The staff grabbed me at once and stuck electrodes everywhere. And by their reaction, which went from OMG to Oh, hum, I wasn’t having a heart attack. After a lady with a clipboard asked if I had an “Advanced Directive” and I told her “No, that means death is not an option today,” (she didn’t get the joke) a serious young ER doc told me the vampires would be after my blood, and then he would figure out what was making my heart run like a racehorse.

I had no one to talk to. I lay on my back and stared at the layers of gray metal light fixture on the ceiling and tried more deep breathing. My heart slowed its pace slightly, but nothing like what I needed to be comfortable.

I decided to think about SOMETHING ELSE. But what? I considered the possibility, Advanced Directive or no, the Universe had decided my number was up. Would the petals of the industrial light fixture above my head slowly dissolve into the long white-tunnel everyone talked about? Would heading into the light be easier than lying here alone, trying not to worry the EKG might have been wrong because my heart was not with the slow-down program? Would I get to come back and write a bestseller about Heaven which I already remembered from Before I Was Born? Had it changed much? Heaven Before and After didn’t sound dramatic enough for the bestseller list. And then it might seem boring that I’d already been there and remembered the place.

The ER doc returned to look at the heart monitor. Surely a bad sign, I thought.

“Wow, your heart rate’s high!”

Tell me something I don’t know. Was this doctor-speak for the white tunnel is on it’s way?

“Don’t name a number,” I said. I figured the freak-out from that information would send me into Eternal Oz to hang with the Wizard for sure.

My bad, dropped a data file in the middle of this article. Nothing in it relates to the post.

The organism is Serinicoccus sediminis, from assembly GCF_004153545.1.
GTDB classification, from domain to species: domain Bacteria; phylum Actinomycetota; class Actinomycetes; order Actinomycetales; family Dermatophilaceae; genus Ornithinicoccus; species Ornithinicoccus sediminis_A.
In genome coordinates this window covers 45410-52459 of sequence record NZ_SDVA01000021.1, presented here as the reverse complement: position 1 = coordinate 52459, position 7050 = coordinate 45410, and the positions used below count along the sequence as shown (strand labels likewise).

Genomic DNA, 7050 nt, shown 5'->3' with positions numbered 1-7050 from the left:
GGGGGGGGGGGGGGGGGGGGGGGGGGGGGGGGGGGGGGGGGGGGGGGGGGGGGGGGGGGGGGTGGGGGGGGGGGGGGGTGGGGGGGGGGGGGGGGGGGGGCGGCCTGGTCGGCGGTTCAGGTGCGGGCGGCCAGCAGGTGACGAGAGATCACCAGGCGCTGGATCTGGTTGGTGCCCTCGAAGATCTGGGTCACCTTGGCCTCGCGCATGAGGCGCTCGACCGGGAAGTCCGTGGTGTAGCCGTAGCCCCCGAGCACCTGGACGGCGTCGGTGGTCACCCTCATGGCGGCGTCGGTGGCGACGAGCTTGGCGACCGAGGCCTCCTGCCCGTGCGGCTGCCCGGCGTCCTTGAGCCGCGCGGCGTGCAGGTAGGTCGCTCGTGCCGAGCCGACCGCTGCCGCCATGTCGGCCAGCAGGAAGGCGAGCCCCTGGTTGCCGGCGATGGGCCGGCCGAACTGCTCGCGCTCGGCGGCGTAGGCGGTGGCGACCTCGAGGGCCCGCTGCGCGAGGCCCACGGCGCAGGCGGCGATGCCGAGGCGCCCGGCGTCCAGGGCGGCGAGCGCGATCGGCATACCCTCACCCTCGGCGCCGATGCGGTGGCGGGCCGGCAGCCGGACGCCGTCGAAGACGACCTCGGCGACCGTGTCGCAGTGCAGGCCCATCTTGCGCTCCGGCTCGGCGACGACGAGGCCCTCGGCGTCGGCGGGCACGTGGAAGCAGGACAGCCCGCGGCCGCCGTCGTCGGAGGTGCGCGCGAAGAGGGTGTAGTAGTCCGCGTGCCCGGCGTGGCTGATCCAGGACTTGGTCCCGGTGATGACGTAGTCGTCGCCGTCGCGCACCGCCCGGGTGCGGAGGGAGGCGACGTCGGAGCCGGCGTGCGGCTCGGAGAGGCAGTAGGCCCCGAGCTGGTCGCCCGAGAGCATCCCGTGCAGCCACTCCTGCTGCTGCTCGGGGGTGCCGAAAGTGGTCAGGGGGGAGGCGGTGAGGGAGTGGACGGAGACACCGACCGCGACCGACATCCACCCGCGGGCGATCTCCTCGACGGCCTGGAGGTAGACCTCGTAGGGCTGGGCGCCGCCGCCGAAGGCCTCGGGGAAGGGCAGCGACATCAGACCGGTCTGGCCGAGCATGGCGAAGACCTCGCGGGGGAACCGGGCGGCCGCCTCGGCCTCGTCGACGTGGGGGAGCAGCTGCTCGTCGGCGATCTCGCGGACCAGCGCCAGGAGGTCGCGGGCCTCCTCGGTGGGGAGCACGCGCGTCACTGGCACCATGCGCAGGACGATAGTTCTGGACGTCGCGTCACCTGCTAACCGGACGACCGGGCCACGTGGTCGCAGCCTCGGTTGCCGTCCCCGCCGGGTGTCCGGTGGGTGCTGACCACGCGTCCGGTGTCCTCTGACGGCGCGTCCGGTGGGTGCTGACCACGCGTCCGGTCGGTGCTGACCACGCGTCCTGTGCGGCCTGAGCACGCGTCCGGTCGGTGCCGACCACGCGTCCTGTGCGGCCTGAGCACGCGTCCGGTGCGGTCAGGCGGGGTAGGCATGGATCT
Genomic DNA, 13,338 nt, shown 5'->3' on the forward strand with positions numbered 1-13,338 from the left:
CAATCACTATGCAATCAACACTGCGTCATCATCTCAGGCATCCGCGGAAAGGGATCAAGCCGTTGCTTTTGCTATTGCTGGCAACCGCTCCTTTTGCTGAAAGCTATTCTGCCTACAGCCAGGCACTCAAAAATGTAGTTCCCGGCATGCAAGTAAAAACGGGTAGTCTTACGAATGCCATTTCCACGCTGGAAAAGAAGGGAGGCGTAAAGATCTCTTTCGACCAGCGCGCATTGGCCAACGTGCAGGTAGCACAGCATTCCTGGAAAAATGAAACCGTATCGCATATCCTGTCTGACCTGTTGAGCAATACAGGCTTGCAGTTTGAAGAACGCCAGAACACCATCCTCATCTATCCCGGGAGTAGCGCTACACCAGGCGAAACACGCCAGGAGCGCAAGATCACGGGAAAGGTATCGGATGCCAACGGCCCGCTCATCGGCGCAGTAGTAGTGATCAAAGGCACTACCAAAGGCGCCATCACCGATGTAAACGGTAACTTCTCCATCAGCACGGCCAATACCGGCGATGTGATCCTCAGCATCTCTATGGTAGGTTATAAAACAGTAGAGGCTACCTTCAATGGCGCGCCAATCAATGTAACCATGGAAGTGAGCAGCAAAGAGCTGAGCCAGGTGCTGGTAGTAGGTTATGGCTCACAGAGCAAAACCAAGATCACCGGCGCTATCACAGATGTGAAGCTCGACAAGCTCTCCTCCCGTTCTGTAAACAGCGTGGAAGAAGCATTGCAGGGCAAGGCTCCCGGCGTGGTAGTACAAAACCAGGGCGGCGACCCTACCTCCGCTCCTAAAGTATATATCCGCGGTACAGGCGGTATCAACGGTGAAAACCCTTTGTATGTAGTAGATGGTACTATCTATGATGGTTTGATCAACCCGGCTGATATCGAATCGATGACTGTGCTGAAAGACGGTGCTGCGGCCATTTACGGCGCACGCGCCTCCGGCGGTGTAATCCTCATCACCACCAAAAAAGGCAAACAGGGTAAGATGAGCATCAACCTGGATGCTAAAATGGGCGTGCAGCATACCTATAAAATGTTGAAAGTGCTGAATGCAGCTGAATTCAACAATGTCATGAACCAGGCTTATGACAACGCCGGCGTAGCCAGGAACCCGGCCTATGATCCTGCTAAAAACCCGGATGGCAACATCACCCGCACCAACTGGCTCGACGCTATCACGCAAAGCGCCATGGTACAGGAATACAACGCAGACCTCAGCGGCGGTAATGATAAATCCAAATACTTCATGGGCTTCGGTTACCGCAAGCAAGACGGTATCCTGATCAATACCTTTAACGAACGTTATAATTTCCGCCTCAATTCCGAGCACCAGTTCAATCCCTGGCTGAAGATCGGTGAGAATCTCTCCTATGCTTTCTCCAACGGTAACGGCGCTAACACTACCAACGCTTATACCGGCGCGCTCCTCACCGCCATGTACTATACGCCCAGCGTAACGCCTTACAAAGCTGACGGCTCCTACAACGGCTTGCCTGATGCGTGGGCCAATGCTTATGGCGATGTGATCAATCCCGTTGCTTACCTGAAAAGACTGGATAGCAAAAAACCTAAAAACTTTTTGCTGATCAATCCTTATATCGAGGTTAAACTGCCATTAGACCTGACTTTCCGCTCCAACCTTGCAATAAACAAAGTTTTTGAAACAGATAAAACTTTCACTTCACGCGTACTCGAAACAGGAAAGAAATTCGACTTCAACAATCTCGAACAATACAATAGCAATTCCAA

He nodded and made way for the vampire cart.

Now I began to wonder if I should call my children. After all, they had no idea where I was or that my heart was doing a tap dance that might not have an encore. But the nurse had promised me an answer within the hour after the lab had given the results to the serious ER doc. So I decided to delay announcement of my possible demise. In the meantime, my heart had taken a new view of woodwind breathing and was beginning to turn down the metronome.

In the end, the vampires had the answer. The new medication coupled with the weird diet the doctor’s nutritionist had come up with (another story) had washed out all my potassium. And hearts can’t hold a tempo without their potassium. They rush like a junior high band on steriods playing a Sousa march. So after an hour of fluid dripped into my vein and twenty minutes of drinking the nastiest tasting potassium liquid on the planet, I was wiped up, dusted off and sent HOME.

It could have been worse. I’m glad it’s over. I eat an avocado, now, every day. Better source of potassium and a whole lot cheaper than the ER.

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One year ago yesterday, I pushed the publish button on Amazon and Nook Press and became a published author. I knew I’d embarked on a journey that I’d always wanted to make, but I had no idea what was coming.